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Alfa Romeo Giulietta 2013 review

The Alfa Romeo Giulietta is usefully more flexible and enjoyable, with a tastier engine note to boot.

Hard to stand out in a small car these days, what with every second diminutive hatch or sedan in sight being a Mazda3 and almost everything else looking alike. Try, if you can be bothered, picking out a Pulsar or a Cruze while walking past a crowded carpark.

Anyone with a few extra bob to drop on their shopping trolley is dropping it on a new Volkswagen Golf. And why wouldn't you? There's nary a choice from this overpopulated segment (of which some 250,000 will sell this year) that isn't utterly dependable, safe, sound and resoundingly dull.

One of the exceptions, a car so marginal as to barely impinge upon the collective consciousness, is Alfa Romeo's Guilietta. For a hatch, a vehicle type defined by practicality, it's something of a perverse pleasure. The entry level 1.4-litre Gulietta has been re-labelled as the Distinctive. That it is.


Despite a drastic and overdue price slice, the Alfa Romeo is still a bit overpriced at a little under $30,000 next to the new Golf. It's another $2000 to get an auto (one of the twin-clutch variety), which is standard on all Golfs bar the very base model. And that is not so very base despite starting about $6000 under the Alfa.

Moreover, VW brings capped price servicing and a big dealer network. In terms of equipment, the Alfa hasn't much to boast of. And the resale will eviscerate you.

Yet if you're straying in the direction of these few and far between showrooms, it's reasonable to assume you're less interested in litres per 100km than the way in which you get to 100km/h. While those who style themselves as Alfisti tend to be focussed firmly on the past, here's a contemporary car worthy of Alfa's hallowed heritage. Put what price you will on that.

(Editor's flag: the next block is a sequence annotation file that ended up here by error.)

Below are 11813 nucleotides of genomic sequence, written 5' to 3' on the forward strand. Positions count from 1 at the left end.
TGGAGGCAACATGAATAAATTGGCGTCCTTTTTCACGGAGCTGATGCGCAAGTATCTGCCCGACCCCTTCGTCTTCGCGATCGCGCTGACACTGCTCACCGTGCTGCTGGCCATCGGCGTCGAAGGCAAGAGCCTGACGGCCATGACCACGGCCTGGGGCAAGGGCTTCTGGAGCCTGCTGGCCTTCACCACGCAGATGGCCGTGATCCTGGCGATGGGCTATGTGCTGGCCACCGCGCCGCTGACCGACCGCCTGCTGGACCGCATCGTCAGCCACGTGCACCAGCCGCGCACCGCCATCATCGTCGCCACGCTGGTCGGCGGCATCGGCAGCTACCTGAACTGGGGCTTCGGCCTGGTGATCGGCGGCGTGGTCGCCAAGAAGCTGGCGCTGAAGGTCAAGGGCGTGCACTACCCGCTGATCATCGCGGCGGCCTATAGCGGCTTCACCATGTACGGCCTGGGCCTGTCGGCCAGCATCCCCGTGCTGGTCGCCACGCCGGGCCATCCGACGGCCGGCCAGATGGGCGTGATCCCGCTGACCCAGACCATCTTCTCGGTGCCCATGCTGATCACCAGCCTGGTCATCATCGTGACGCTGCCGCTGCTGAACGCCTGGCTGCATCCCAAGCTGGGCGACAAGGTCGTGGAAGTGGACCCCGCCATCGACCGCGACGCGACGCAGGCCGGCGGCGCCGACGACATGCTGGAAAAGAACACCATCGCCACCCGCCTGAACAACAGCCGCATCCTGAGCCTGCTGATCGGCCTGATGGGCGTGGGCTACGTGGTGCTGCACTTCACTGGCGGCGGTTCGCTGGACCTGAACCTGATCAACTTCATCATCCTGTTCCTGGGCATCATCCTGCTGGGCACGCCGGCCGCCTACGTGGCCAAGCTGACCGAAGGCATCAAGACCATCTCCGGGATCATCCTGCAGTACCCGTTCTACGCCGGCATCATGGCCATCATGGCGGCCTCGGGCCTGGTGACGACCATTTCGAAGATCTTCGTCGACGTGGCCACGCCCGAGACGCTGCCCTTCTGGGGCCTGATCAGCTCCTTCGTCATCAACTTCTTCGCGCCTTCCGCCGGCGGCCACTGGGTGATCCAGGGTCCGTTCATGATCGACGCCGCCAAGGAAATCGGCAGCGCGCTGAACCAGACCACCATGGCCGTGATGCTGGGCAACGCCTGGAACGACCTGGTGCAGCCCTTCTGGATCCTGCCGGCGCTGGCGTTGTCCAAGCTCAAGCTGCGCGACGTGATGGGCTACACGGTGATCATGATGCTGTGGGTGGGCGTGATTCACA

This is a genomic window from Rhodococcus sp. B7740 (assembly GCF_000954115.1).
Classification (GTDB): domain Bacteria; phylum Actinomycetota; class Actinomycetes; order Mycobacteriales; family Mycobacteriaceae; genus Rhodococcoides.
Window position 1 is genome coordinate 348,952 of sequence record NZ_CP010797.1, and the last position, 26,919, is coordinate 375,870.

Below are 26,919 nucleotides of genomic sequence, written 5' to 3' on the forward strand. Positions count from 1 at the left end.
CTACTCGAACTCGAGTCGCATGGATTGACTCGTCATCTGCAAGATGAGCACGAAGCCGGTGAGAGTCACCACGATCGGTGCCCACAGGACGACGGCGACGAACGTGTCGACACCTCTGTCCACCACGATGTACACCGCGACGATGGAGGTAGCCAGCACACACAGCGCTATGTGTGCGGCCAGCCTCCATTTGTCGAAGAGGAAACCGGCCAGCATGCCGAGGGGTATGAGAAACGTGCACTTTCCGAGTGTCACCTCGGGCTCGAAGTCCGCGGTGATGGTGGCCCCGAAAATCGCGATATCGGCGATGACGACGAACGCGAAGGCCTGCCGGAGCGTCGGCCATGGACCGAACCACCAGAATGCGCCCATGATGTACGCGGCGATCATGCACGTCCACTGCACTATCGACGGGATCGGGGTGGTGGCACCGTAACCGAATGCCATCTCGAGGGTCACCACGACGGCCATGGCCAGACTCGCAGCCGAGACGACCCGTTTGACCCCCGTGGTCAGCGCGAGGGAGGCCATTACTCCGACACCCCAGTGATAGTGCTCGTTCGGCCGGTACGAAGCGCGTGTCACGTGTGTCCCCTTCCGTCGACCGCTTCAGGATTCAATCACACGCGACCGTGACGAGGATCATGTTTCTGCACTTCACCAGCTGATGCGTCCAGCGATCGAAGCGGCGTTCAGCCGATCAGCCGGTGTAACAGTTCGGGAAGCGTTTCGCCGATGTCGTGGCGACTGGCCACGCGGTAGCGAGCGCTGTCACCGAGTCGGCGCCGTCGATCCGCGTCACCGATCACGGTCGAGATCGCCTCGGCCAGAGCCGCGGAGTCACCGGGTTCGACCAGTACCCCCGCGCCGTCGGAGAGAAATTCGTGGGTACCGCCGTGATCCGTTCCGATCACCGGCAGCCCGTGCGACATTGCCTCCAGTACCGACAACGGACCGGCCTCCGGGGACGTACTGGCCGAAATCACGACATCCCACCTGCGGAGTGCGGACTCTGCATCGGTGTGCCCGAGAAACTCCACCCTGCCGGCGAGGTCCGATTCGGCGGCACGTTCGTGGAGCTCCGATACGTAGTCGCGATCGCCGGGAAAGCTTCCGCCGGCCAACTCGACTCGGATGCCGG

Anyone who still somehow doubts small turbo charged engines are not where it's at -- that only capacity counts -- will be dragged into this decade by the Guilietta's 1.4 MultiAir four.

The International Engine of 2010 combines turbocharging with direct fuel injection and a system that opens the engine's valves to the optimum. The result is an instantly tappable wave of torque, almost all of which occurs at barely above idle.

That can be regulated by the DNA switch, which in Dynamic mode produces yet more torque. In addition to beefing up the steering feel, it's this setting you'll engage at almost all times. Normal mode is that in which the diesel-challenging fuel consumption figure was obtained, but then you're not in the market for a Prius are you?

All this makes the bigger capacity but free-breathing petrol plants most Japanese carmakers persist with look like the relics they are. If the cost is paid in premium unleaded, the Alfa's breadth of talent is worth every cent. Standard is the Q2 electronic differential which vectors the power to the front wheel with the most traction. Like that clever little engine, it works so seamlessly you're scarcely aware of it.